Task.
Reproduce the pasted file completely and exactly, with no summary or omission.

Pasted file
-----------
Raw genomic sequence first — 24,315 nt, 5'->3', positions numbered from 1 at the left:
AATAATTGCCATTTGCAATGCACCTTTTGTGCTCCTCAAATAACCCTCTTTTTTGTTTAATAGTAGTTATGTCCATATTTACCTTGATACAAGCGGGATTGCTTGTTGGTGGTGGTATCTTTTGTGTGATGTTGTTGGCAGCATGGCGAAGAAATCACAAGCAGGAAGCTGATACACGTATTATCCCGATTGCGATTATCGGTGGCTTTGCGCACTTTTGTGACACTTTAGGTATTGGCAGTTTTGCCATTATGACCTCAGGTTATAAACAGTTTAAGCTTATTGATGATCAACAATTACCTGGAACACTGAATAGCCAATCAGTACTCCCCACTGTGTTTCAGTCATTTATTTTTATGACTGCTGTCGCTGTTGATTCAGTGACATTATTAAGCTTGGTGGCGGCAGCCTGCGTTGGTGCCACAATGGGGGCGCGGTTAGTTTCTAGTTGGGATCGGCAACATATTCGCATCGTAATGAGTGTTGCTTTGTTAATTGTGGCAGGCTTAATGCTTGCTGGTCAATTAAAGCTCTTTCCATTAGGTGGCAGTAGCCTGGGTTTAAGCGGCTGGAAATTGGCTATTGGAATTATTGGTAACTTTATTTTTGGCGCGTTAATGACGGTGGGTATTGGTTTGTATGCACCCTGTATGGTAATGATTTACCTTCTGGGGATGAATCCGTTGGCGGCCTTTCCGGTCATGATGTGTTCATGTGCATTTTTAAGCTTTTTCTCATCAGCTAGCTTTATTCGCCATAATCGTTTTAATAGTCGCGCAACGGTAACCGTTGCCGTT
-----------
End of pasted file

Raw genomic sequence first — 24,315 nt, 5'->3', positions numbered from 1 at the left:
AATAATTGCCATTTGCAATGCACCTTTTGTGCTCCTCAAATAACCCTCTTTTTTGTTTAATAGTAGTTATGTCCATATTTACCTTGATACAAGCGGGATTGCTTGTTGGTGGTGGTATCTTTTGTGTGATGTTGTTGGCAGCATGGCGAAGAAATCACAAGCAGGAAGCTGATACACGTATTATCCCGATTGCGATTATCGGTGGCTTTGCGCACTTTTGTGACACTTTAGGTATTGGCAGTTTTGCCATTATGACCTCAGGTTATAAACAGTTTAAGCTTATTGATGATCAACAATTACCTGGAACACTGAATAGCCAATCAGTACTCCCCACTGTGTTTCAGTCATTTATTTTTATGACTGCTGTCGCTGTTGATTCAGTGACATTATTAAGCTTGGTGGCGGCAGCCTGCGTTGGTGCCACAATGGGGGCGCGGTTAGTTTCTAGTTGGGATCGGCAACATATTCGCATCGTAATGAGTGTTGCTTTGTTAATTGTGGCAGGCTTAATGCTTGCTGGTCAATTAAAGCTCTTTCCATTAGGTGGCAGTAGCCTGGGTTTAAGCGGCTGGAAATTGGCTATTGGAATTATTGGTAACTTTATTTTTGGCGCGTTAATGACGGTGGGTATTGGTTTGTATGCACCCTGTATGGTAATGATTTACCTTCTGGGGATGAATCCGTTGGCGGCCTTTCCGGTCATGATGTGTTCATGTGCATTTTTAAGCTTTTTCTCATCAGCTAGCTTTATTCGCCATAATCGTTTTAATAGTCGCGCAACGGTAACCGTTGCCGTT